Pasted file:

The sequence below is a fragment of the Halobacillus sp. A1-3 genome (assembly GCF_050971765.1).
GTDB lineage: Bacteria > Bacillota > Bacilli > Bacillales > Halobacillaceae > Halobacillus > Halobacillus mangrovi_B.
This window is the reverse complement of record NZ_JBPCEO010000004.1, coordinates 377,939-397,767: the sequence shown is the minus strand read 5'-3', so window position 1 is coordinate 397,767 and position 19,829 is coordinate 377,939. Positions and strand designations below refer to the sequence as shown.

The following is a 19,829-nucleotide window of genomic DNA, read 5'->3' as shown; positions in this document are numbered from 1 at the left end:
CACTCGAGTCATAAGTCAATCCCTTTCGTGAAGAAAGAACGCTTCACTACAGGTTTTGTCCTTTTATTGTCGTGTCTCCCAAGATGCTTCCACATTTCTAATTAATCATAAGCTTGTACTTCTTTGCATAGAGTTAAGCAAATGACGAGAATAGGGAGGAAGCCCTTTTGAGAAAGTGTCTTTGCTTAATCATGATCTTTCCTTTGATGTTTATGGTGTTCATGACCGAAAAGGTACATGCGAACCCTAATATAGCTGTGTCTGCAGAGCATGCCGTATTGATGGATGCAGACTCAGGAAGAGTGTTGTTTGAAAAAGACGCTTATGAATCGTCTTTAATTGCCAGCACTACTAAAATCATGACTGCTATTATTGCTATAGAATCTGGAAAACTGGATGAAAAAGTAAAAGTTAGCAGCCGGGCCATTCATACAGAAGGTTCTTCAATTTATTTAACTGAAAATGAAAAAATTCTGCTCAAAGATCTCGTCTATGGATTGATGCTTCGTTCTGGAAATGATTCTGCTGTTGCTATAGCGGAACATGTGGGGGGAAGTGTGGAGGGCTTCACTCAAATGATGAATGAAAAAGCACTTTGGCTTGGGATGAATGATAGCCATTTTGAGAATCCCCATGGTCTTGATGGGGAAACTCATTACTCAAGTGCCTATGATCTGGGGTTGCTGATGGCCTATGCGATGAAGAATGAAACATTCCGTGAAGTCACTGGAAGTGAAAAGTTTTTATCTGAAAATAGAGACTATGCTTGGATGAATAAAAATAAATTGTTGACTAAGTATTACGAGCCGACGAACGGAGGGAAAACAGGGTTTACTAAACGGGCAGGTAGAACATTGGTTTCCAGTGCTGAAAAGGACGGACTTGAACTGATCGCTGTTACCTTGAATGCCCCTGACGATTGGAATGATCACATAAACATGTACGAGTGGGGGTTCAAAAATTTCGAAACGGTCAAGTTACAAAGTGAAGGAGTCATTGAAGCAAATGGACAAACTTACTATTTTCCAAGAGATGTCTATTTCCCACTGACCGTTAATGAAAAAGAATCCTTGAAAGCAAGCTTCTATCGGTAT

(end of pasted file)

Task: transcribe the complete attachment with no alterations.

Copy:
The sequence below is a fragment of the Halobacillus sp. A1-3 genome (assembly GCF_050971765.1).
GTDB lineage: Bacteria > Bacillota > Bacilli > Bacillales > Halobacillaceae > Halobacillus > Halobacillus mangrovi_B.
This window is the reverse complement of record NZ_JBPCEO010000004.1, coordinates 377,939-397,767: the sequence shown is the minus strand read 5'-3', so window position 1 is coordinate 397,767 and position 19,829 is coordinate 377,939. Positions and strand designations below refer to the sequence as shown.

The following is a 19,829-nucleotide window of genomic DNA, read 5'->3' as shown; positions in this document are numbered from 1 at the left end:
CACTCGAGTCATAAGTCAATCCCTTTCGTGAAGAAAGAACGCTTCACTACAGGTTTTGTCCTTTTATTGTCGTGTCTCCCAAGATGCTTCCACATTTCTAATTAATCATAAGCTTGTACTTCTTTGCATAGAGTTAAGCAAATGACGAGAATAGGGAGGAAGCCCTTTTGAGAAAGTGTCTTTGCTTAATCATGATCTTTCCTTTGATGTTTATGGTGTTCATGACCGAAAAGGTACATGCGAACCCTAATATAGCTGTGTCTGCAGAGCATGCCGTATTGATGGATGCAGACTCAGGAAGAGTGTTGTTTGAAAAAGACGCTTATGAATCGTCTTTAATTGCCAGCACTACTAAAATCATGACTGCTATTATTGCTATAGAATCTGGAAAACTGGATGAAAAAGTAAAAGTTAGCAGCCGGGCCATTCATACAGAAGGTTCTTCAATTTATTTAACTGAAAATGAAAAAATTCTGCTCAAAGATCTCGTCTATGGATTGATGCTTCGTTCTGGAAATGATTCTGCTGTTGCTATAGCGGAACATGTGGGGGGAAGTGTGGAGGGCTTCACTCAAATGATGAATGAAAAAGCACTTTGGCTTGGGATGAATGATAGCCATTTTGAGAATCCCCATGGTCTTGATGGGGAAACTCATTACTCAAGTGCCTATGATCTGGGGTTGCTGATGGCCTATGCGATGAAGAATGAAACATTCCGTGAAGTCACTGGAAGTGAAAAGTTTTTATCTGAAAATAGAGACTATGCTTGGATGAATAAAAATAAATTGTTGACTAAGTATTACGAGCCGACGAACGGAGGGAAAACAGGGTTTACTAAACGGGCAGGTAGAACATTGGTTTCCAGTGCTGAAAAGGACGGACTTGAACTGATCGCTGTTACCTTGAATGCCCCTGACGATTGGAATGATCACATAAACATGTACGAGTGGGGGTTCAAAAATTTCGAAACGGTCAAGTTACAAAGTGAAGGAGTCATTGAAGCAAATGGACAAACTTACTATTTTCCAAGAGATGTCTATTTCCCACTGACCGTTAATGAAAAAGAATCCTTGAAAGCAAGCTTCTATCGGTAT